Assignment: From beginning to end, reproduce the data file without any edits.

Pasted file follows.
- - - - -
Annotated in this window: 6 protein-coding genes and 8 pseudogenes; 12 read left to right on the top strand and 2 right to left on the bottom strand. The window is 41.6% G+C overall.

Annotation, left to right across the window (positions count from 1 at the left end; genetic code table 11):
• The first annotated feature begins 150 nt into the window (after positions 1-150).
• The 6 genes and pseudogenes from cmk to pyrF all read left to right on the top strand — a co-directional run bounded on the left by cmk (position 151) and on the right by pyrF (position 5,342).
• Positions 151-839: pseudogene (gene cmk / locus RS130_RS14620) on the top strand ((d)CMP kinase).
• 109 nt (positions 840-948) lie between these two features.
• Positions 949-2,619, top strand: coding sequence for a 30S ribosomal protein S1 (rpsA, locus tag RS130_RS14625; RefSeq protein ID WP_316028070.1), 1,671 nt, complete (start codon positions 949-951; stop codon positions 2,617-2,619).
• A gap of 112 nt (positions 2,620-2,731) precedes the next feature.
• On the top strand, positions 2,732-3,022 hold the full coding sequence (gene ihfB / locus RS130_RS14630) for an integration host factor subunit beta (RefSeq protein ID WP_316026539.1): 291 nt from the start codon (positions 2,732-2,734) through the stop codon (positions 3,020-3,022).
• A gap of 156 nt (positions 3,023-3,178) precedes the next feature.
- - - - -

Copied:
Annotated in this window: 6 protein-coding genes and 8 pseudogenes; 12 read left to right on the top strand and 2 right to left on the bottom strand. The window is 41.6% G+C overall.

Annotation, left to right across the window (positions count from 1 at the left end; genetic code table 11):
• The first annotated feature begins 150 nt into the window (after positions 1-150).
• The 6 genes and pseudogenes from cmk to pyrF all read left to right on the top strand — a co-directional run bounded on the left by cmk (position 151) and on the right by pyrF (position 5,342).
• Positions 151-839: pseudogene (gene cmk / locus RS130_RS14620) on the top strand ((d)CMP kinase).
• 109 nt (positions 840-948) lie between these two features.
• Positions 949-2,619, top strand: coding sequence for a 30S ribosomal protein S1 (rpsA, locus tag RS130_RS14625; RefSeq protein ID WP_316028070.1), 1,671 nt, complete (start codon positions 949-951; stop codon positions 2,617-2,619).
• A gap of 112 nt (positions 2,620-2,731) precedes the next feature.
• On the top strand, positions 2,732-3,022 hold the full coding sequence (gene ihfB / locus RS130_RS14630) for an integration host factor subunit beta (RefSeq protein ID WP_316026539.1): 291 nt from the start codon (positions 2,732-2,734) through the stop codon (positions 3,020-3,022).
• A gap of 156 nt (positions 3,023-3,178) precedes the next feature.